Another possibility that might work in parallel would be to provide telemetry-driven emulations of the crew displays for inclusion in the video feed. The shuttle and station onboard computer displays are rarely identical with those used by the flight controllers on the ground. Coupled with having the checklists available (see below), showing the audience what the crew is seeing/doing via their computers would help link the audience to the folks in space.

Another untapped resource is the dozens of diagrams and illustrations used during training in both briefings and simulator sessions. PAOs should create an electronic training diagram library ready for call-up to help their explanations along. While the computer animations sometimes shown today are helpful and look very slick, they are not necessarily optimum for getting across the nuts-and-bolts details of what the team is working on, certainly not to the level necessary for the audience to understand the white-knuckle concerns of the individual flight controllers for their systems.

Finally, the PAOs should have access to the crew procedures for display on the video feed; with instructor guidance, they could walk the audience through the steps as the crews execute their checklists. Talk about bringing the audience into the action!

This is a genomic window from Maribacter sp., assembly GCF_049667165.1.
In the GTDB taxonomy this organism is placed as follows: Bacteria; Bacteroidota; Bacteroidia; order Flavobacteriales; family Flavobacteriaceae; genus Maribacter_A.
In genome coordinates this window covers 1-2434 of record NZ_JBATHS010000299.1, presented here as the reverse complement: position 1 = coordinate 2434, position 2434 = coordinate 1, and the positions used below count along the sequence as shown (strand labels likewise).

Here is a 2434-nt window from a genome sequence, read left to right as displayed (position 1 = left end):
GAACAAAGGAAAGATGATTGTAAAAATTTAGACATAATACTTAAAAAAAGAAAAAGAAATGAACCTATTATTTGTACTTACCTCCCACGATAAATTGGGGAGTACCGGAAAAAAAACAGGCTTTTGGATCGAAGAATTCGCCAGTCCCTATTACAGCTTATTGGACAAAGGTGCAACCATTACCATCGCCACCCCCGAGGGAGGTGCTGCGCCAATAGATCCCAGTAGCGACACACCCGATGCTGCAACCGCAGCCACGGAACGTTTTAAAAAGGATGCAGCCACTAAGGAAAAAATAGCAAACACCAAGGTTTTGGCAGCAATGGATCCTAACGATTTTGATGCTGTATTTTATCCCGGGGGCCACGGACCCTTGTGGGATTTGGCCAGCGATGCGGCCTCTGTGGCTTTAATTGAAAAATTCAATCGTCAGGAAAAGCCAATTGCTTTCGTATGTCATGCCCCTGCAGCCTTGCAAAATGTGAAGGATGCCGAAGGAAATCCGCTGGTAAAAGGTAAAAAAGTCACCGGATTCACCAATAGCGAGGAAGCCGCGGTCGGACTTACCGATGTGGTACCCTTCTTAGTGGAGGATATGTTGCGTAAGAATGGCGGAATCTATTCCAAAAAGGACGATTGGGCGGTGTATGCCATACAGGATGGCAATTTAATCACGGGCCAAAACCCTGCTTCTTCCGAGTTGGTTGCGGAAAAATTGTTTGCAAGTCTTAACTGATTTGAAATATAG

Scaleback option: This one is actually already in place, but the PAOs don’t exploit it. A number of dynamic graphics packages display the shuttle’s or station’s attitude (orientation) as derived from either calculated or downlinked data, both pictorially and with pitch-yaw-roll numbers—but the PAOs never discuss what’s being displayed, or that it is in fact being driven by real data. Another display includes the groundtrack map, which contains a wealth of information about communications coverage, lighting, etc., all ignored by the PAOs in favor of verbally highlighting what particular landmass the spacecraft happens to be flying over. Finally, the PAOs sometimes insert (with little to no explanatory commentary) into the video feed ground-based versions of laptop computer tools the crew employ (such as the Rendezvous/Prox Ops Trajectory Program). If the PAOs, with instructor commentary backing them, spoke in detail to these displays instead of just using them as filler between on-board video downlinks, the audience would have another opportunity to care about what the flight controllers and astronauts are caring about.

As for scaling back on diagrams, at the very least the PAO could have a supply of training diagrams available in hardcopy for manually placing in front of a camera at their console (affectionately known in the MCC as the “Mr. Hand” technique).

Scaleup option: At least one team at NASA is in the business of thinking forward—far forward—to how we might better accomplish spaceflight operations in the coming decades and even the next century. One item on their plates is brainstorming how to optimize information flow for both crews in space and the folks back on the ground. Why not evaluate prototypes of their advanced, more-intuitive displays by running them by the public audience?

• Give the PAO a video trace pen